Thursday, December 08, 2005

Who are Google kidding ?

I saw this article by Nikesh Arora, who is vice-president of European operations for Google, on the site and nearly hit the roof; goodness knows what librarians (and indeed readers) will make of the following comment:

The challenge is that most of the information in the world is not yet online, which makes it impossible to find unless you know exactly what to look for - and where. In this process, Google accepts that what its partners and customers see as opportunities, critics might see as threats.

Take, for example, Google's new book search service. Millions of out-of-print and out-of-copyright books are gathering dust in libraries everywhere.

Information is "impossible to find" ? What are libraries there for - oh yes, for books to gather dust in, apparently... I must say that I find such a casual dismissal of a valuable and well-established profession totally insulting ! Were I a librarian, I would be spitting feathers right now. Clearly Nikesh Arora has never been near a library, or s/he would know that librarians are the best starting point for finding all sorts of information, and that librarians are knowledgeable and (for the most part) very friendly people who will go out of their way to assist their readers ! The number of messages that appear on Child_Lit each week from librarians asking if anyone can remember or identify a book for which a reader is searching attests to the effort that these lovely folk put in on their readers' behalf.

I have to say that I've never seen any books gathering dust in either the public library or the Bodleian Library here in Oxford. Both are extremely well used, and the public library service as a whole in Oxford looks (from this reader's point of view) to be very well used. I often have to reserve a book I want to read because it is out on loan - and I'm not talking about the sole copy of a title, either - these are titles of which there are often multiple copies of which many are out on loan.

Google offers a pretty good search service - it's certainly the only search engine I use, and some of their other services are also good (I am using their Blog service, after all), but this obsession with books is starting to grate on my nerves more than a little. I do hope that someone points out to them that they don't OWN the world's knowledge !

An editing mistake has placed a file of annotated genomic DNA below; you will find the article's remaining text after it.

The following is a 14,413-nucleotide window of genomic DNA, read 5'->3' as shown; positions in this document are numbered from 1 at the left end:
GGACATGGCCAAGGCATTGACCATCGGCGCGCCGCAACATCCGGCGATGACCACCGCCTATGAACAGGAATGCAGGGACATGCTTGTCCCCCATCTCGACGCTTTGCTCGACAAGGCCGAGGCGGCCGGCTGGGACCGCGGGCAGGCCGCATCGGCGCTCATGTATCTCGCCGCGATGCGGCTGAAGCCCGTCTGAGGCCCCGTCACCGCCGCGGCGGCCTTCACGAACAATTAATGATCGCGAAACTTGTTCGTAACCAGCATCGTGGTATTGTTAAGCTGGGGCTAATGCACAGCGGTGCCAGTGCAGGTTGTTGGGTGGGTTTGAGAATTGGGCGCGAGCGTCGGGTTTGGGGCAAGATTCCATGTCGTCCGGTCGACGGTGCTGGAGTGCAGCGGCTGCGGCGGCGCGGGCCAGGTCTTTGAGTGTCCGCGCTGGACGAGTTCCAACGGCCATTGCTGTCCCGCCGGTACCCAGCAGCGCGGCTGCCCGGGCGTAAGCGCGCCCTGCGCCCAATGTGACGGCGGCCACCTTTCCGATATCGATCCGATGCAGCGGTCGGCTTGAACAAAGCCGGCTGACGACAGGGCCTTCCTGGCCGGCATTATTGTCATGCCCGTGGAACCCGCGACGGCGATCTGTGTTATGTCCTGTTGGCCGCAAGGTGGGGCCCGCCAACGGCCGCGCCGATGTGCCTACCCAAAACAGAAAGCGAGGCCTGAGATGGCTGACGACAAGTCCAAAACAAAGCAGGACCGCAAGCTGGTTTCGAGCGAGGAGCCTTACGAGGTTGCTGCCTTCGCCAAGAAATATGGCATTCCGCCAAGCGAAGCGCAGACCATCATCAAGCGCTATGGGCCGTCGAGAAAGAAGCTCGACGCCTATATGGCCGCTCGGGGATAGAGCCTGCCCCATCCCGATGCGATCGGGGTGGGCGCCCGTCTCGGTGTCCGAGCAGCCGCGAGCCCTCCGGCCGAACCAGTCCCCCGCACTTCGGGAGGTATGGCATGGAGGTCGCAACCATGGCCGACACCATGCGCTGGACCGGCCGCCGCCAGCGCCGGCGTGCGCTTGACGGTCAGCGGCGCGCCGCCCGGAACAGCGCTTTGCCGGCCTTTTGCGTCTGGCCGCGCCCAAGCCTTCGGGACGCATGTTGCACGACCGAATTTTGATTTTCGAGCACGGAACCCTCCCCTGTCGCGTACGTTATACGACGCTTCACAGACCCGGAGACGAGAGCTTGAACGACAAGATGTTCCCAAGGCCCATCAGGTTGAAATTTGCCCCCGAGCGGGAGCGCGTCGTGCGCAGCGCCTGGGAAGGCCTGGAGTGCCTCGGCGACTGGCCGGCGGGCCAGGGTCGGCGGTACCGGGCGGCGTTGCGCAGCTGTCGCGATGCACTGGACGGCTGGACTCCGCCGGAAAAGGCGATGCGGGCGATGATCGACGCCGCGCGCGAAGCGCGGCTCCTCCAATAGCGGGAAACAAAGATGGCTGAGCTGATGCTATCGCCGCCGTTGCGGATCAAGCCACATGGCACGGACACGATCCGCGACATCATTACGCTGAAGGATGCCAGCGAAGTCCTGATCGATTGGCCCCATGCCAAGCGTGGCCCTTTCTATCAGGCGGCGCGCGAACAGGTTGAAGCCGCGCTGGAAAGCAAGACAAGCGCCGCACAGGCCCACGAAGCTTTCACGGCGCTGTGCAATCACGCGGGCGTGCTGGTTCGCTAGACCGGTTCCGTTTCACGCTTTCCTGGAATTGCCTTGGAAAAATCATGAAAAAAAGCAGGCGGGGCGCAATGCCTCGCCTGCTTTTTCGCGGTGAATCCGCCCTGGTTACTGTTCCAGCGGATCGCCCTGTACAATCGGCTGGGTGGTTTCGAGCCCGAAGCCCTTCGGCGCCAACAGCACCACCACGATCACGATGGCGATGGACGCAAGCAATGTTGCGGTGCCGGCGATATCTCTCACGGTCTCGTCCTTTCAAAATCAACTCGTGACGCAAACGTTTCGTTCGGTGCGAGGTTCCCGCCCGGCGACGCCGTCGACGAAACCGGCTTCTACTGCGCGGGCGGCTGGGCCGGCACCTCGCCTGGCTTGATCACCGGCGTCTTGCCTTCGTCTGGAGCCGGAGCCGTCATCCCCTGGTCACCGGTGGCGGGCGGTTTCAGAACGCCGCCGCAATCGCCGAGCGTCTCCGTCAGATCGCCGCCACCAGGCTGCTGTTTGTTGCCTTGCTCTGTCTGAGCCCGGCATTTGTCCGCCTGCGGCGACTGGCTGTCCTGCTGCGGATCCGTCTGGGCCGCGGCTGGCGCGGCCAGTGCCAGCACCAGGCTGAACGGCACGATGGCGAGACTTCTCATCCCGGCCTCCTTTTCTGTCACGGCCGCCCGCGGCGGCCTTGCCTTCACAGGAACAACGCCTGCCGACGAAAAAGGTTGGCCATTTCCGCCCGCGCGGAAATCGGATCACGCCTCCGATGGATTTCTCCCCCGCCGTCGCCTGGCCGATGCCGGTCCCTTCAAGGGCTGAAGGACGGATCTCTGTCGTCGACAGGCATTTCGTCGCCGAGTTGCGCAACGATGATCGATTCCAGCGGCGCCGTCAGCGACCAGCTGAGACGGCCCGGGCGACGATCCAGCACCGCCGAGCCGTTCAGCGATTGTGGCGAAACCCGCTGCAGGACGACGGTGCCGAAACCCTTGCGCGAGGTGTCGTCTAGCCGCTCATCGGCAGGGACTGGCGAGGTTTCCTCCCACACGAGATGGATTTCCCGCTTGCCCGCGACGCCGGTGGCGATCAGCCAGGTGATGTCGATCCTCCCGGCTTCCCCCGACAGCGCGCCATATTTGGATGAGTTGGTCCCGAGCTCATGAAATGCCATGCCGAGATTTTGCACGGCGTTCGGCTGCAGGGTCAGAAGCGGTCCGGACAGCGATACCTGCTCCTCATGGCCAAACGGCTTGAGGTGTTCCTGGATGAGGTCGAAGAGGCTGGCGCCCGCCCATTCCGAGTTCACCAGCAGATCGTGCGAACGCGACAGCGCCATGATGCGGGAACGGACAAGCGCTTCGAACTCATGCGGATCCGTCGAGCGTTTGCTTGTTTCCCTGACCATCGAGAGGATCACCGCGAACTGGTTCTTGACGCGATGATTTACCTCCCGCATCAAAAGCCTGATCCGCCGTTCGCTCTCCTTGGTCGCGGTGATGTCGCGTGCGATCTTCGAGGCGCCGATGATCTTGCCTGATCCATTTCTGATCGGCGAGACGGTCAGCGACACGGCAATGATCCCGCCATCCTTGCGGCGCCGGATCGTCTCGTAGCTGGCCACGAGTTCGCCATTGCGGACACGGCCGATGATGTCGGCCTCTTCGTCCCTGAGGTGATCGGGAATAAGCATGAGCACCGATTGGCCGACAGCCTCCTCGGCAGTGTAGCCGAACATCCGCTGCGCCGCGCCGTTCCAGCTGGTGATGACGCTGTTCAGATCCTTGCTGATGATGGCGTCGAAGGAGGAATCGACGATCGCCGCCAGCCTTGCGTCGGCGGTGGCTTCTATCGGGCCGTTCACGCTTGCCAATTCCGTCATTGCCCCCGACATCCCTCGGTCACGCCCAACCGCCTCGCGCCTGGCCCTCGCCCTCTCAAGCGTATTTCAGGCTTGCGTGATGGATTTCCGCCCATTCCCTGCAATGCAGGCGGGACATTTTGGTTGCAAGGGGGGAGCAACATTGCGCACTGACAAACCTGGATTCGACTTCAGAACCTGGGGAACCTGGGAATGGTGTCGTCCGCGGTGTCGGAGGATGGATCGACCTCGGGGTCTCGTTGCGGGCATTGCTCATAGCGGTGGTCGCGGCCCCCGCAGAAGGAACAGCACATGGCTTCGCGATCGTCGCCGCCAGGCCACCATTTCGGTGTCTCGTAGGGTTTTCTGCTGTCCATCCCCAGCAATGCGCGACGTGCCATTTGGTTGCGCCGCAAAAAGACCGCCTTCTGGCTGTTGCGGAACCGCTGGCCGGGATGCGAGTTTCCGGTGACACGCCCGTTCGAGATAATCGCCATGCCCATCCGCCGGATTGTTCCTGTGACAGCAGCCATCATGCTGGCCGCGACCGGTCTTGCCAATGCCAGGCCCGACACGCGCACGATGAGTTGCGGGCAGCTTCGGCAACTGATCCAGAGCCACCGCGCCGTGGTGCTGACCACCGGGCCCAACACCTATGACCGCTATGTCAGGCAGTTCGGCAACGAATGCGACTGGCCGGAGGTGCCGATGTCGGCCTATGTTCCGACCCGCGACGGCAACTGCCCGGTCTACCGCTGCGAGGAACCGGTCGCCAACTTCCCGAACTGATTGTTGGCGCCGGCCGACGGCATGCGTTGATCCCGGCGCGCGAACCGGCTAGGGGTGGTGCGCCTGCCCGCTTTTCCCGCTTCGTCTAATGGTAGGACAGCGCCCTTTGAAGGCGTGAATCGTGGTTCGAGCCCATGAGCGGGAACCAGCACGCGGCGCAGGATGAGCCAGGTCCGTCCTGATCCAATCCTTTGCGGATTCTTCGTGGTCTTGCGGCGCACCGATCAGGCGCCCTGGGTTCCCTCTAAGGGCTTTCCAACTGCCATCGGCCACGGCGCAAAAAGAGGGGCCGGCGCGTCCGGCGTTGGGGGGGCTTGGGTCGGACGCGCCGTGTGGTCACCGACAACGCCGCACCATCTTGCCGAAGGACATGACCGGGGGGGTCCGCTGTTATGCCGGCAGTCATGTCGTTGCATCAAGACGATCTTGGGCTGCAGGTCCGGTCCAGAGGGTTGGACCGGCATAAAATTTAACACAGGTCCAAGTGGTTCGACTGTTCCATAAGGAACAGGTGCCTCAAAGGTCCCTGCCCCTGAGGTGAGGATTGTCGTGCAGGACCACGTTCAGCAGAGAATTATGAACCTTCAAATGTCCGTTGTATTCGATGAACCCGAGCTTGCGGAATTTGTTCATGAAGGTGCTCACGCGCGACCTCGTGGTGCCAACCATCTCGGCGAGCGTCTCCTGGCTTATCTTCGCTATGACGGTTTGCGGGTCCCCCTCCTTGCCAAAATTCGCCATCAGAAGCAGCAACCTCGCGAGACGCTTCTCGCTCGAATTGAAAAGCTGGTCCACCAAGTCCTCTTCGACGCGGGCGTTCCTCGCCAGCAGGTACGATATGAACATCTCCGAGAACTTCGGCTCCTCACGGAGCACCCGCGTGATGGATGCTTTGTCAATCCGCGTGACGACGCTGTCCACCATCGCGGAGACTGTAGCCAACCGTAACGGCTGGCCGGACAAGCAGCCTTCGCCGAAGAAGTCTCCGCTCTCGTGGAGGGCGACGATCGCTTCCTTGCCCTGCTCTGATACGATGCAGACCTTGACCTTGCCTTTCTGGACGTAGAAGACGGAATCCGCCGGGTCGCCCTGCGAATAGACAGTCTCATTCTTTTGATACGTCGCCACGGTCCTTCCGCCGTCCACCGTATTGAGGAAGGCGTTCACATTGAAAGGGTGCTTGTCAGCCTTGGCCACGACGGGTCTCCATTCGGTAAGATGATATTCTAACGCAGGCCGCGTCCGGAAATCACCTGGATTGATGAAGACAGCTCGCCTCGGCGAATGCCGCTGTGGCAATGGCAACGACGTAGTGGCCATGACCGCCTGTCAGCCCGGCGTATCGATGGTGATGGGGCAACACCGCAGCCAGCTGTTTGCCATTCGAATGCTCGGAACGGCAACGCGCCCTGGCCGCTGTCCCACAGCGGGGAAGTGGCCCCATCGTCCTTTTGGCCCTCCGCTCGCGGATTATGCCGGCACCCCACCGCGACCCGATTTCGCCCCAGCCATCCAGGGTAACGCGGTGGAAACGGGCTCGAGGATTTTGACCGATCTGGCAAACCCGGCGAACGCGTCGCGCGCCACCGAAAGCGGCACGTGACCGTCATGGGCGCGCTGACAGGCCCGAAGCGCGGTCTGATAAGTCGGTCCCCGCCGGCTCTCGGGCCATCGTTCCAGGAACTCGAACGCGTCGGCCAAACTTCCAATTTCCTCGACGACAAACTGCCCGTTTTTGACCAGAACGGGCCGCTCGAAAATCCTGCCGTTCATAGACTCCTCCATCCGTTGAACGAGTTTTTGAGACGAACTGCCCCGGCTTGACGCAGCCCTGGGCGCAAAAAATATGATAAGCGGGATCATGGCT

Anonymous said...

librarians are knowledgeable and (for the most part) very friendly people

Aww, and you're not just saying that 'cause some of your blog buddies are librarians! :)

The reason we're (or at least I'm) not spitting any feathers is that these sweeping statements are...ridiculous to the point of being just plain silly. The list of stuff that these grand plans ignore starts with the big COPYRIGHT issue and goes on to include smaller things like the invisible web (subscription databases and other non-crawlable pages), the greater browsability and contrast level (pixels and so on) of print, the audience for these "gathering dust" books (which generally speaking has access to these university libraries in the first place), the role of trained intermediaries in "knowing exactly what to look for", etc.

I like Google, too, and I have some degree of respect for the idea of pursuing an impossibly large goal - but, imo, it's more of a publicity stunt than a serious threat to anything. Although, admittedly, I haven't been keeping up with the latest developments in Google's attempts to get around copyright laws (at least here in the US!)

Anonymous said...

p.s. - distinction to be made (not a clear distinction in Google quote): public libraries vs. university libraries. Google seems to be targeting university libraries - scholarly publications - although I'm sure they're eventually gonna go for all the popular stuff (fiction and non-fiction) that you'd find in public libraries sometime too. But most of that is copyrighted!

Michele said...

No I'm not saying librarians are for the most part friendly because I have Blog buddies who are librarians. I've been using libraries for many years and I've met very few who were not friendly !

I think Google need to rethink what they're doing because I'm not convinced it's going to benefit the wider world of knowledge-seekers as much as some people seem to think. I admit when I first heard about the project I was excited - but the more I hear about it the less excited, and the more baffled and infuriated I become !

Fence said...

Whats that noise to data ratio? Pretty soon you'll be getting so many hits on google it won't be worth using. And as jil pointed out the invisible web/subscription based sites are what most research people use.

Michele said...

Indeed - I can get access to most subscription journals via my Bodleian Library membership !